Health, wealth and Tech: An introduction to the health tech startup scene
A lot is written about Fintech and the environment of startups that work in that area. Many virtual column inches and hours of reading are given over to gaming. Discussions over the future of travel happen on panels at technology conferences over the world. And rightly so — these are all important issues in the world of tech, and the world more generally.
But one area that gets comparatively little attention is health tech. It’s certainly not an unknown, some of the biggest companies in the pharma industry have poured billions into R+D, and how we digitise healthcare is a huge topic. But given how much attention the world of startups gets in general, it’s a little odd that literal life-saving technology comes near the bottom of the pile.
That doesn’t mean there’s not work going on. North European startups news website Silicon Canals recently compiled a couple of lists on health tech startups in Northern Ireland and the Netherlands, respectively.
A healthy level of growth
Take Sensum, for instance. The Belfast-based startup makes software for any industry that looks to do something quite unique: understand human emotion. Sensum’s product, Synsis, is, the company says, “a universal classifier of human states — modelling the user’s emotion, behaviour and physiology in real time from the widest range of sensors and data on the market”.
It works in three stages — it measures human data, interprets it using “established psychological models”, and “enhances” a client’s product. It does that final stage, it says, by helping the products “finally understand the humans that use them, and respond appropriately”.
According to Silicon Canals, the company has a list of big-name clients including Ford, the BBC, Unilever and Cisco. It’s raised €1.4 million in two funding rounds.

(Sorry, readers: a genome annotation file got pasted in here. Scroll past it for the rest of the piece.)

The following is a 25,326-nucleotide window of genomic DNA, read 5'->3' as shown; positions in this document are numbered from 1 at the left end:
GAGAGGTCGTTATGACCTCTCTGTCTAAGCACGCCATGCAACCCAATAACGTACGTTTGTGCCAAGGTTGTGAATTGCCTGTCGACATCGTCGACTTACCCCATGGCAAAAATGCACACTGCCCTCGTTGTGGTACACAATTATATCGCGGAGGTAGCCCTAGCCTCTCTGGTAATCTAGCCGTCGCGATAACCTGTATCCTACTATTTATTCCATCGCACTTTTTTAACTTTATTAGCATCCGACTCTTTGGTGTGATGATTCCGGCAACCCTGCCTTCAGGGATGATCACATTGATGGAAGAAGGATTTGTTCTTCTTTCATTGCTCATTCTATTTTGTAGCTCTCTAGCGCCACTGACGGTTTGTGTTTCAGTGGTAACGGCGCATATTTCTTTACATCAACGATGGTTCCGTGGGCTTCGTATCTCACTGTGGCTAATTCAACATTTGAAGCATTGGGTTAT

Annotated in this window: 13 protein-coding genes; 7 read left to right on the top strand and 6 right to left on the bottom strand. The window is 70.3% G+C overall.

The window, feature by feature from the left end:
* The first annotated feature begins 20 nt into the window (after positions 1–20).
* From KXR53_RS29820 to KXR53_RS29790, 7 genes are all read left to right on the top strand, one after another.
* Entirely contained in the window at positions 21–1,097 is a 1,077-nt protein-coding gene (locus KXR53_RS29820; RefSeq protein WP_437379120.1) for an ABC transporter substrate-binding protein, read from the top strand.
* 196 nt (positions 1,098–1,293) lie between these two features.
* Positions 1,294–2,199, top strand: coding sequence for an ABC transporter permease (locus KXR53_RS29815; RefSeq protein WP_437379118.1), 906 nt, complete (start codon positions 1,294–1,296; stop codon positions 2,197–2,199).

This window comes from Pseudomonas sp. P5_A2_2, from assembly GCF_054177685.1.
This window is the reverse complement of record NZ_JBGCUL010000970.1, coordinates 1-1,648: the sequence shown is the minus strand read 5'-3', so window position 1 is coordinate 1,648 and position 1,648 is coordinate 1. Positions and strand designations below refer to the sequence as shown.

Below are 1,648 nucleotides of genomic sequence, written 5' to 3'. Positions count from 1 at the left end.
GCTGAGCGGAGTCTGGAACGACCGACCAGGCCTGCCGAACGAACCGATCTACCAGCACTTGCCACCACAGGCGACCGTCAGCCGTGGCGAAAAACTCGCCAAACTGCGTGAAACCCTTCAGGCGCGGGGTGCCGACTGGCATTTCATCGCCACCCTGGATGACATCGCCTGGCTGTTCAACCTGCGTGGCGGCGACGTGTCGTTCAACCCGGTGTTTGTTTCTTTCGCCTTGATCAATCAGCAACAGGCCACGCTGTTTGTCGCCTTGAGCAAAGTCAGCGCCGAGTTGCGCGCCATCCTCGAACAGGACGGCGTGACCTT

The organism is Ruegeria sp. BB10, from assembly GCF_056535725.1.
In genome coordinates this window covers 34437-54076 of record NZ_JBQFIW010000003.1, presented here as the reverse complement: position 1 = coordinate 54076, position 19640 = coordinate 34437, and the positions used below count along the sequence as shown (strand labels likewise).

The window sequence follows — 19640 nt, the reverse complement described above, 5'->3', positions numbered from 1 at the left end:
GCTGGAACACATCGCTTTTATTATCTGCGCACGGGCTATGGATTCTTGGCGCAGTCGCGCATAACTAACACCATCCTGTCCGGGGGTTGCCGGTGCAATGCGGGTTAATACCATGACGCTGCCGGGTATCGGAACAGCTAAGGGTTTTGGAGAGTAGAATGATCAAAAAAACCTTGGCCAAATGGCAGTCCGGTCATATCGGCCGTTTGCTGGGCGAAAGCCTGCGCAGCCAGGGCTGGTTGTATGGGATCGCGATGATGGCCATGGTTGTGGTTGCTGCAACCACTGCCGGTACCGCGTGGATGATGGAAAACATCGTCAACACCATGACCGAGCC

Another more consumer-focused product has been designed that helps users to understand how their cognitive health. BrainWaveBank, Silicon Canals says, “measures cognitive performance by monitoring brainwave activity while playing fun, engaging mobile games that test specific aspects of your cognitive health.”
Playing these games a few times per week creates a record of users’ cognitive health, it says. An analysis of that record lets users understand how their performance has varied over time and how factors like sleep, diet and exercise have affected their performance. It sounds a lot like a Fitbit for your brain, and the product has clearly impressed investors, as the company has received £3 million in funding across five rounds.
One more example bears looking at. Techworld, in its list of best UK healthcare startups, lists Elder, which connects vulnerable elderly people with healthcare professionals in their home. The aim is to keep elderly people living in their own homes rather than having to move to a care home.
This is less futuristic than some of the other startups, but no less valuable, given that it creates a simple way of helping a vulnerable group and creates efficiency savings on the way.
The range of health tech startups
That point is worth considering, too. The health tech startup scene is seriously diverse; technologists have created apps and companies that help at every stage of the healthcare process: physical, mental, safety, preventative, diagnosis and administrative, like Elder.
Administrative issues — things like connecting patients with the right type of healthcare provider more efficiently, or freeing up beds in hospitals — are not the most “sexy” area for tech startups, but they are certainly valuable.
The NHS has spoken at length about its digital ambitions, arguing that digitalisation can go some way towards fixing the huge budgetary problems it faces. While the issue of healthcare in the UK is a massively politicised issue, with many arguing that the only true answer is larger budgets, most also agree that the smart application of technology solutions to the whole healthcare infrastructure could really make a difference.
That is perhaps why there is such a thriving health tech startup ecosystem in the UK and Europe — as we have seen, companies from Ireland, the Netherlands and the UK have all received many millions in venture capital funding. Presumably, those investors know that down the line these solutions will prove invaluable to health services such as the NHS.
For a tech worker, the health startup scene could be a dream come true — big companies with big budgets doing exciting — but maybe more importantly — life-saving, valuable work.